My research follows several lines of study, including fluctuation measurements in plasmas, the relationship of turbulent quantities to cross-field plasma transport, and the microphysics of dust impacts which drive dusty plasma equilibria.
My diagnostic work on larger devices primarily includes data analysis and velocimetry analysis from a number of tokamak diagnostics. This work is performed in collaboration with PPPL (NSTX), UC Davis (microwave imaging systems for ASDEX, DIII-D, and KSTAR), POSTECH (KSTAR collaborator) and the FOM Institute (ASDEX collaborator).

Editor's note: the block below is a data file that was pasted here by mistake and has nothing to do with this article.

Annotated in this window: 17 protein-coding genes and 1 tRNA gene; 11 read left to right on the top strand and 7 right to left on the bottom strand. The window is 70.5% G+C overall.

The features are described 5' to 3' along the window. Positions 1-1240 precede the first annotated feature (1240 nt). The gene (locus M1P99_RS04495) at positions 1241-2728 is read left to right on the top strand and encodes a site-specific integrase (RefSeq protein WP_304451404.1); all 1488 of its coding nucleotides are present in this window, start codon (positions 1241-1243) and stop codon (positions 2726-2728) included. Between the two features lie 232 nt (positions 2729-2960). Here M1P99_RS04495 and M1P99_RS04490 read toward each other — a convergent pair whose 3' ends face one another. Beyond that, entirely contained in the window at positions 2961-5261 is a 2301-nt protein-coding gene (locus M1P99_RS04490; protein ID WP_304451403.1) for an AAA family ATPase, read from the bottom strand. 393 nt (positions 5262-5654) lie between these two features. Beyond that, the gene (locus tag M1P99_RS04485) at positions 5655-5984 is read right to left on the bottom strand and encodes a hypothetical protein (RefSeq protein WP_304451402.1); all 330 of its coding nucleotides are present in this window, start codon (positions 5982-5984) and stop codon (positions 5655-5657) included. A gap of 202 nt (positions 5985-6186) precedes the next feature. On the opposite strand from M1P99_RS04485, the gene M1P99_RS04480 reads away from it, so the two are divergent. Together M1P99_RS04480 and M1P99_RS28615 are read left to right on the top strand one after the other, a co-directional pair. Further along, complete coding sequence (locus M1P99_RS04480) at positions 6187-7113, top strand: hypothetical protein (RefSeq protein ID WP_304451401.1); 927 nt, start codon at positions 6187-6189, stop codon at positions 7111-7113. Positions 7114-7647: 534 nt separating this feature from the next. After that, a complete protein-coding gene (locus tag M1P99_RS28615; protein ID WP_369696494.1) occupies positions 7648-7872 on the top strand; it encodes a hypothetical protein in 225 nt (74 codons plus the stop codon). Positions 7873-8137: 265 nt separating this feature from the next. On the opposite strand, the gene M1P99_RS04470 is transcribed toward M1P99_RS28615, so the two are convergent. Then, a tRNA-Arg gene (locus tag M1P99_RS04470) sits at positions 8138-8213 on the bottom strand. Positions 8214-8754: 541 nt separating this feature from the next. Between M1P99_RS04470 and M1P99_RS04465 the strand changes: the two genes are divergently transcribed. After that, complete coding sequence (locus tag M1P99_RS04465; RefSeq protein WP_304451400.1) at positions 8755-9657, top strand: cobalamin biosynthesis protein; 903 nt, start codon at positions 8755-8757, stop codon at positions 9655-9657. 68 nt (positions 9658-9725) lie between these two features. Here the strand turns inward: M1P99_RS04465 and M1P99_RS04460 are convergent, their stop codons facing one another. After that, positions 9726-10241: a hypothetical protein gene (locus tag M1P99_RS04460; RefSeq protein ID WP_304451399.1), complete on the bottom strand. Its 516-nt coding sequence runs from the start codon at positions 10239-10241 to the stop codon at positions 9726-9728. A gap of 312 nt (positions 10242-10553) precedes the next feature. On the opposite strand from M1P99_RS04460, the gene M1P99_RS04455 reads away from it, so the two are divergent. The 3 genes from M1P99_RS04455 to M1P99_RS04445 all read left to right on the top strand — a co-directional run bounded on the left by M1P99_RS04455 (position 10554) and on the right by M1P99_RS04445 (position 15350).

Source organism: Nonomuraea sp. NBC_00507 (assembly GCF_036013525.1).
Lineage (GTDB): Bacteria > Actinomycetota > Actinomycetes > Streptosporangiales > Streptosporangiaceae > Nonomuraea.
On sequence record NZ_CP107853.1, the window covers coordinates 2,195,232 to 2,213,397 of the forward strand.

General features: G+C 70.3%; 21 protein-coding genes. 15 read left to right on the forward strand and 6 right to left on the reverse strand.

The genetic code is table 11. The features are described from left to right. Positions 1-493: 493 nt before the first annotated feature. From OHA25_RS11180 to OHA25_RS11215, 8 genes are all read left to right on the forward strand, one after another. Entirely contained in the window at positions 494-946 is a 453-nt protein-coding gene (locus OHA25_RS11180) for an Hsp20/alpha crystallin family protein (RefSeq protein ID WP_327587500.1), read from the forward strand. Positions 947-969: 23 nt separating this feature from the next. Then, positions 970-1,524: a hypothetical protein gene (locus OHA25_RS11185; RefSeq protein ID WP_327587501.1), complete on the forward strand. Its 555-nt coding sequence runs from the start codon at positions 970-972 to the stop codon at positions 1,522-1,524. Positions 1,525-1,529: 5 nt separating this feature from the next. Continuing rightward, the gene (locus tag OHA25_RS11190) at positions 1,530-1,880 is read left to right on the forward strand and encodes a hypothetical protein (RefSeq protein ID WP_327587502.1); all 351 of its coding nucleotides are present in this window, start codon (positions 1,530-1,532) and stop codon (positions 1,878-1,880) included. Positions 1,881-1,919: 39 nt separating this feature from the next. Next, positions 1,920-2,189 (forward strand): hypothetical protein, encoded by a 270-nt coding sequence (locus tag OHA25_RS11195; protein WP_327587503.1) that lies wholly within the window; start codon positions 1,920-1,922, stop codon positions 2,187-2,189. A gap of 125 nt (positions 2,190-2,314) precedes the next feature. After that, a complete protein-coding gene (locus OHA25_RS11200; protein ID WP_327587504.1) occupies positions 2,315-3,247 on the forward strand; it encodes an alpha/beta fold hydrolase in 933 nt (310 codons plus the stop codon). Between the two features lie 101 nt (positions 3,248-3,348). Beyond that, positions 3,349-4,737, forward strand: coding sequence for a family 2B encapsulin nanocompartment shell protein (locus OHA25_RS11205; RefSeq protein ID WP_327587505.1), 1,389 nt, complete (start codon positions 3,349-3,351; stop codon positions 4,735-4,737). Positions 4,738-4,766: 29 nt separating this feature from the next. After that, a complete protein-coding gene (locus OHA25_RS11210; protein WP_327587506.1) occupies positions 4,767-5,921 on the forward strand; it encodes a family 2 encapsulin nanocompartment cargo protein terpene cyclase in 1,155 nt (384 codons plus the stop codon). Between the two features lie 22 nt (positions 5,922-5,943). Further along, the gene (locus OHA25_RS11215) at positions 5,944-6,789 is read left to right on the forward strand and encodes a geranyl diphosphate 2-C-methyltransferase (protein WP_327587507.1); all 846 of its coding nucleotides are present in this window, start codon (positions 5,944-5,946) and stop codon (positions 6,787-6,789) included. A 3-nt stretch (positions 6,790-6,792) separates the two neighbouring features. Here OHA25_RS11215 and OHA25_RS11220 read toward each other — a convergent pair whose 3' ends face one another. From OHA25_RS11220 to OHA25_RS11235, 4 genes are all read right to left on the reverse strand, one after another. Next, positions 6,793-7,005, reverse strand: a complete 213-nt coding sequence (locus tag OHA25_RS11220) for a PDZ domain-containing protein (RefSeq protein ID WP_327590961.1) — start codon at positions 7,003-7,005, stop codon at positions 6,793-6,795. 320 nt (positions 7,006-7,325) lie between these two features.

I am also the deputy director of the Institute for Modeling Plasma, Atmospheres, and Cosmic Dust (IMPACT), one of seven centers within the NASA Solar System Exploration Research Virtual Institute (SSERVI). The program of our center is the experimental and theoretical investigation of the lunar surface and other airless bodies, including dusty plasma and impact processes, the origins of the tenuous exospheres, and the development of new instrument concepts. The centerpiece experimental facility is a 3 MV hypervelocity micrometeoroid accelerator which is capable of launching micron and submicron-sized particles at speeds up to 100 km/s into a variety of targets